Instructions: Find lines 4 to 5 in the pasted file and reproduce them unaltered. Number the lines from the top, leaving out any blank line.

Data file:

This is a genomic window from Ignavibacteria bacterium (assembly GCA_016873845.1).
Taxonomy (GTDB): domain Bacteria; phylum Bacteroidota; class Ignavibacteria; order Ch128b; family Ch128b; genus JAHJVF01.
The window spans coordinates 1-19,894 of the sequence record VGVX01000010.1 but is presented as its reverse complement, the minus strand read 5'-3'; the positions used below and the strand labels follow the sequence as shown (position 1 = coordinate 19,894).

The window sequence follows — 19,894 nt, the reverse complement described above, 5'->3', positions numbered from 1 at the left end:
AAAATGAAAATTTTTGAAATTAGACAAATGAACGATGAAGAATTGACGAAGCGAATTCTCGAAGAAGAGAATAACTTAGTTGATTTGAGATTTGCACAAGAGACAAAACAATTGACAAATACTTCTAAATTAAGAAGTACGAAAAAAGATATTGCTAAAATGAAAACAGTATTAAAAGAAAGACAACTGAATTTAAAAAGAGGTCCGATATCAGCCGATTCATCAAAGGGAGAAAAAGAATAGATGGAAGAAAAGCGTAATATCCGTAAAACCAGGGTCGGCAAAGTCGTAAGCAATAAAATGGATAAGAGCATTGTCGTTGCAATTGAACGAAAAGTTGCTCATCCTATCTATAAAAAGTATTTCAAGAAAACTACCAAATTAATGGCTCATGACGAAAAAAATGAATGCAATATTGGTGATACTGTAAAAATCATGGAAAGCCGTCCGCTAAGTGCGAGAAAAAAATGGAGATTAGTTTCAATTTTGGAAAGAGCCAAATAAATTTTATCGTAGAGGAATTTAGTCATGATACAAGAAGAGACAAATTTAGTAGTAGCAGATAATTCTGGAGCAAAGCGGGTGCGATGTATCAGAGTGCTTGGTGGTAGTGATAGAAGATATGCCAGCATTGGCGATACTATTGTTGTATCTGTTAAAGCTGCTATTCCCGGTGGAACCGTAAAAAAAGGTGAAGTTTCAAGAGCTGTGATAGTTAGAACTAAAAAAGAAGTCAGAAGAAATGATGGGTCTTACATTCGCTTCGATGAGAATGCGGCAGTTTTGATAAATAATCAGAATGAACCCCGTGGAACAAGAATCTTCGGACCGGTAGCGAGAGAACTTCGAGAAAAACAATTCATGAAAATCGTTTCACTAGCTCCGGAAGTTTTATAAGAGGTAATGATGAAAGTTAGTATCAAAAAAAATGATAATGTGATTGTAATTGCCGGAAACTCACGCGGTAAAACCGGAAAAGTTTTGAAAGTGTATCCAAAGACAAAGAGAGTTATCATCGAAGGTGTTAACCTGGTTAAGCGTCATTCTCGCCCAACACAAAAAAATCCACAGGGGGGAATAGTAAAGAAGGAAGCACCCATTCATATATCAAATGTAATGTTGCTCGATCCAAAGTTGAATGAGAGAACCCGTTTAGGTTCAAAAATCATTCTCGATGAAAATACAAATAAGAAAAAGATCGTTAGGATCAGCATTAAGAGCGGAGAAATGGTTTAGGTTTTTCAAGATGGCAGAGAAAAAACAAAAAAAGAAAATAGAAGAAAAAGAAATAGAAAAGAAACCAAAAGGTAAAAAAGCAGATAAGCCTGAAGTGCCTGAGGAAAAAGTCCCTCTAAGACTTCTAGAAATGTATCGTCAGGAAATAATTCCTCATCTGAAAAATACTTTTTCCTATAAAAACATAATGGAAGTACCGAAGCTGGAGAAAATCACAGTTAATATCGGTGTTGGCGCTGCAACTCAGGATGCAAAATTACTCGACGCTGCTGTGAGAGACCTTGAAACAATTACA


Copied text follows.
The window sequence follows — 19,894 nt, the reverse complement described above, 5'->3', positions numbered from 1 at the left end:
AAAATGAAAATTTTTGAAATTAGACAAATGAACGATGAAGAATTGACGAAGCGAATTCTCGAAGAAGAGAATAACTTAGTTGATTTGAGATTTGCACAAGAGACAAAACAATTGACAAATACTTCTAAATTAAGAAGTACGAAAAAAGATATTGCTAAAATGAAAACAGTATTAAAAGAAAGACAACTGAATTTAAAAAGAGGTCCGATATCAGCCGATTCATCAAAGGGAGAAAAAGAATAGATGGAAGAAAAGCGTAATATCCGTAAAACCAGGGTCGGCAAAGTCGTAAGCAATAAAATGGATAAGAGCATTGTCGTTGCAATTGAACGAAAAGTTGCTCATCCTATCTATAAAAAGTATTTCAAGAAAACTACCAAATTAATGGCTCATGACGAAAAAAATGAATGCAATATTGGTGATACTGTAAAAATCATGGAAAGCCGTCCGCTAAGTGCGAGAAAAAAATGGAGATTAGTTTCAATTTTGGAAAGAGCCAAATAAATTTTATCGTAGAGGAATTTAGTCATGATACAAGAAGAGACAAATTTAGTAGTAGCAGATAATTCTGGAGCAAAGCGGGTGCGATGTATCAGAGTGCTTGGTGGTAGTGATAGAAGATATGCCAGCATTGGCGATACTATTGTTGTATCTGTTAAAGCTGCTATTCCCGGTGGAACCGTAAAAAAAGGTGAAGTTTCAAGAGCTGTGATAGTTAGAACTAAAAAAGAAGTCAGAAGAAATGATGGGTCTTACATTCGCTTCGATGAGAATGCGGCAGTTTTGATAAATAATCAGAATGAACCCCGTGGAACAAGAATCTTCGGACCGGTAGCGAGAGAACTTCGAGAAAAACAATTCATGAAAATCGTTTCACTAGCTCCGGAAGTTTTATAAGAGGTAATGATGAAAGTTAGTATCAAAAAAAATGATAATGTGATTGTAATTGCCGGAAACTCACGCGGTAAAACCGGAAAAGTTTTGAAAGTGTATCCAAAGACAAAGAGAGTTATCATCGAAGGTGTTAACCTGGTTAAGCGTCATTCTCGCCCAACACAAAAAAATCCACAGGGGGGAATAGTAAAGAAGGAAGCACCCATTCATATATCAAATGTAATGTTGCTCGATCCAAAGTTGAATGAGAGAACCCGTTTAGGTTCAAAAATCATTCTCGATGAAAATACAAATAAGAAAAAGATCGTTAGGATCAGCATTAAGAGCGGAGAAATGGTTTAGGTTTTTCAAGATGGCAGAGAAAAAACAAAAAAAGAAAATAGAAGAAAAAGAAATAGAAAAGAAACCAAAAGGTAAAAAAGCAGATAAGCCTGAAGTGCCTGAGGAAAAAGTCCCTCTAAGACTTCTAGAAATGTATCGTCAGGAAATAATTCCTCATCTGAAAAATACTTTTTCCTATAAAAACATAATGGAAGTACCGAAGCTGGAGAAAATCACAGTTAATATCGGTGTTGGCGCTGCAACTCAGGATGCAAAATTACTCGACGCTGCTGTGAGAGACCTTGAAACAATTACA